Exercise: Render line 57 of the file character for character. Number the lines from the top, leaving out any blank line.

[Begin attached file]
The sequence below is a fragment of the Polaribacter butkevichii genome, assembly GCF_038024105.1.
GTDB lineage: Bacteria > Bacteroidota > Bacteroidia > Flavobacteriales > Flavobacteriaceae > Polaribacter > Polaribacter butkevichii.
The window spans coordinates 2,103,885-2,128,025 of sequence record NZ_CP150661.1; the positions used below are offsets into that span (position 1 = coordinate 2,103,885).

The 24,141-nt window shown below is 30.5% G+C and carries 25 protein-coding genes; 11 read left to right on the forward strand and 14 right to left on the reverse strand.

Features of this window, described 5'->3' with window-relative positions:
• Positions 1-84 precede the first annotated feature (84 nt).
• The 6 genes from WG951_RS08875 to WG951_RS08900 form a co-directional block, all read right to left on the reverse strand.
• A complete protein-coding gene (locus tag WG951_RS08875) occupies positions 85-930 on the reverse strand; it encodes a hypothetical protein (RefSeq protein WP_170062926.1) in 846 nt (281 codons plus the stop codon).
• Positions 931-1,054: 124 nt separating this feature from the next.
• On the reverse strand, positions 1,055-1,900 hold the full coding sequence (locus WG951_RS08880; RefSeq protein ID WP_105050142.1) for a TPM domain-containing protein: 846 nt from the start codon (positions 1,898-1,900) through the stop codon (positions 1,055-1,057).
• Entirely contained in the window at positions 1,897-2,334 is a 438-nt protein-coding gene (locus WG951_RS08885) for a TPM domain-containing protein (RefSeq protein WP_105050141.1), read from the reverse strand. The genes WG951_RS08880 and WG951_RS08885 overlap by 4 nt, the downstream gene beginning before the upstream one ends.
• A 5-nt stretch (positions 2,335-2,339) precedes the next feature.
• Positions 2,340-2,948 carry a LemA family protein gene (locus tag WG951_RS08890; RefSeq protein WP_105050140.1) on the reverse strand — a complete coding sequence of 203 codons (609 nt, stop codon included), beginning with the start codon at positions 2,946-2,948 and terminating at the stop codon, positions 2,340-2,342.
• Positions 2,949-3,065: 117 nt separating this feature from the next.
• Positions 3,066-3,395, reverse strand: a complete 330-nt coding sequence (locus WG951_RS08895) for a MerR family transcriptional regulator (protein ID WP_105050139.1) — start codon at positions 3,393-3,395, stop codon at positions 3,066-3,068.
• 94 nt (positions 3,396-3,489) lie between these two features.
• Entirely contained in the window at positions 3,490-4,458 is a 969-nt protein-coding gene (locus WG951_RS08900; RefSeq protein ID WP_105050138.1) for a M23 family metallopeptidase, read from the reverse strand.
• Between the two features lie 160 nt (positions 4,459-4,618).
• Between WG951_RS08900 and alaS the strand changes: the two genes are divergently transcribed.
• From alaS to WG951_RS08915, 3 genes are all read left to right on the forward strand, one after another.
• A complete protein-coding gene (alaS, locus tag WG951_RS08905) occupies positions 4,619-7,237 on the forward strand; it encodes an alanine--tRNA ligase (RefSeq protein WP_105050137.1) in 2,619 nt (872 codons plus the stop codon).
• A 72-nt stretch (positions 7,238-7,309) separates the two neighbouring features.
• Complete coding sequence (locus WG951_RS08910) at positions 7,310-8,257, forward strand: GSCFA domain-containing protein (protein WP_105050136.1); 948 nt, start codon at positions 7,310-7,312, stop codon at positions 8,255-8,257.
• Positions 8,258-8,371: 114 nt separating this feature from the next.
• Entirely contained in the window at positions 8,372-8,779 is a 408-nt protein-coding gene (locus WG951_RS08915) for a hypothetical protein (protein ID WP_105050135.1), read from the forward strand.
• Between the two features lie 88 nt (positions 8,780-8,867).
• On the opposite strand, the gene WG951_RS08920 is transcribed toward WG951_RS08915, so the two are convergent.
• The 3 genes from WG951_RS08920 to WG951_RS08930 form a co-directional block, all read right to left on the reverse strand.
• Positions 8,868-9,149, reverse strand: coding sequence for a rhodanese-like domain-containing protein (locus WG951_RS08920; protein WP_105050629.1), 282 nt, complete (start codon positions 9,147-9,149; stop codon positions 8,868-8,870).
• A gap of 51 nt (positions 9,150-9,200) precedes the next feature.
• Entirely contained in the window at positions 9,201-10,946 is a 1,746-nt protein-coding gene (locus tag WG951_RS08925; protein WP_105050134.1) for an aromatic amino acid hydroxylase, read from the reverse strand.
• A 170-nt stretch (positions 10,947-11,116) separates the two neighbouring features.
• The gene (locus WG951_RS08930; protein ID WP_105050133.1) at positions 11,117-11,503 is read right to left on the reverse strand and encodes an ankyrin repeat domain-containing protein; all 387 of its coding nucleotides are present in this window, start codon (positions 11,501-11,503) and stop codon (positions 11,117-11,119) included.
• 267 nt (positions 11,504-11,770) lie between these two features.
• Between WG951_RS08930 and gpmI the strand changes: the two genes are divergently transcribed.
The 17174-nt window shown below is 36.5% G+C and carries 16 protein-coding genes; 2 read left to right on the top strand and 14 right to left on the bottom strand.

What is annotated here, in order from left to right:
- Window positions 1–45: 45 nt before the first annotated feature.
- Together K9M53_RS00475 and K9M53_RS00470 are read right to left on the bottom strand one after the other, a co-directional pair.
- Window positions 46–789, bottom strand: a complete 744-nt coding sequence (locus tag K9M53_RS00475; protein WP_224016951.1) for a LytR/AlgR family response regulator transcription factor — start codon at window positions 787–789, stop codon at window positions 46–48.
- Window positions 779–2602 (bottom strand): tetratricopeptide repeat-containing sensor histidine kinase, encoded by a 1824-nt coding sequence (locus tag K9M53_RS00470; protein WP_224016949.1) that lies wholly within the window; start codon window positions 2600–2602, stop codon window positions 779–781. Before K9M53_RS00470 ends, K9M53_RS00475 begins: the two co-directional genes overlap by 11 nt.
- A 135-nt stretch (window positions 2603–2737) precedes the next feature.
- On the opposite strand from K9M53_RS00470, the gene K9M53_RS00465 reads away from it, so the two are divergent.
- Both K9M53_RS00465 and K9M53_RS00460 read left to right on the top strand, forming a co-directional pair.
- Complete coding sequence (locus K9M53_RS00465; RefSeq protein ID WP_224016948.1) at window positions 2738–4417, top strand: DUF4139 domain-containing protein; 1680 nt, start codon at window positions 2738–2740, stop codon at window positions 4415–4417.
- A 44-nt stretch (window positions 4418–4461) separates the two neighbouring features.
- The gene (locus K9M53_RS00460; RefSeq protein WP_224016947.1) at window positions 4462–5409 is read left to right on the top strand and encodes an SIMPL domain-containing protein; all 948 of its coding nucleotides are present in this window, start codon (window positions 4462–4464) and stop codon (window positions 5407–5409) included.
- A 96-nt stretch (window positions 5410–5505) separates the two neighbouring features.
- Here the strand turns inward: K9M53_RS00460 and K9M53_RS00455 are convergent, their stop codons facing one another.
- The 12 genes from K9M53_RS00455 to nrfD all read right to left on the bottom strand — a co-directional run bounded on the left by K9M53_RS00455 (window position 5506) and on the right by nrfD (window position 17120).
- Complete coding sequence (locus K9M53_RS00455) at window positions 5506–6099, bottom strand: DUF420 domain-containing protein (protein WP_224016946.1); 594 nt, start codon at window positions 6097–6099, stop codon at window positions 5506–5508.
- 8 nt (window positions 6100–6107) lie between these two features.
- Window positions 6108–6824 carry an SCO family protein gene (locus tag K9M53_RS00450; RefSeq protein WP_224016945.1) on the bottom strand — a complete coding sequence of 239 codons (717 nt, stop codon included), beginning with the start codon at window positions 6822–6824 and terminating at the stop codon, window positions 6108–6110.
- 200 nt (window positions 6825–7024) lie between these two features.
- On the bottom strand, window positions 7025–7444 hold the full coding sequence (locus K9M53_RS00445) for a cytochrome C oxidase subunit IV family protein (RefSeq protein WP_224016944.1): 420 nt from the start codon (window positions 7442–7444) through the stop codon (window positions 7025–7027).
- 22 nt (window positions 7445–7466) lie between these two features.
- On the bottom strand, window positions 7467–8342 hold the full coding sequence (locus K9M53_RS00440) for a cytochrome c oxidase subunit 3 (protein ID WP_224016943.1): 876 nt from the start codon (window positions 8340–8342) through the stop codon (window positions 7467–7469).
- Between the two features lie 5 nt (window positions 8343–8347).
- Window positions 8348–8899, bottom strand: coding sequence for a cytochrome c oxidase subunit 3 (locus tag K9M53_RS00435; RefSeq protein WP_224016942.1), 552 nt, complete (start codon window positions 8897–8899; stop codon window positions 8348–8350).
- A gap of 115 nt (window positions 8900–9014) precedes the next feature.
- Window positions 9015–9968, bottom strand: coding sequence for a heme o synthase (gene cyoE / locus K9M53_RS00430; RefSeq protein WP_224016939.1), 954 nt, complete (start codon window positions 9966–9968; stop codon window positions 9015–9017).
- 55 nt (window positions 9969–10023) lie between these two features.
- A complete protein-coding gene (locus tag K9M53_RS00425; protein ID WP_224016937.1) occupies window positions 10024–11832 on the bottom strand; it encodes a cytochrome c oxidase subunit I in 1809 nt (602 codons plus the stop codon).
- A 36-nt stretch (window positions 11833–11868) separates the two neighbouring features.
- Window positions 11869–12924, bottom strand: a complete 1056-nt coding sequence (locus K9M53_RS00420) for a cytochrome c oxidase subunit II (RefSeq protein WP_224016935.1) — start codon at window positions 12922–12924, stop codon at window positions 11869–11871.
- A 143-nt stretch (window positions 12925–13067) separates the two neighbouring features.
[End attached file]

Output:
- On the bottom strand, window positions 7467–8342 hold the full coding sequence (locus K9M53_RS00440) for a cytochrome c oxidase subunit 3 (protein ID WP_224016943.1): 876 nt from the start codon (window positions 8340–8342) through the stop codon (window positions 7467–7469).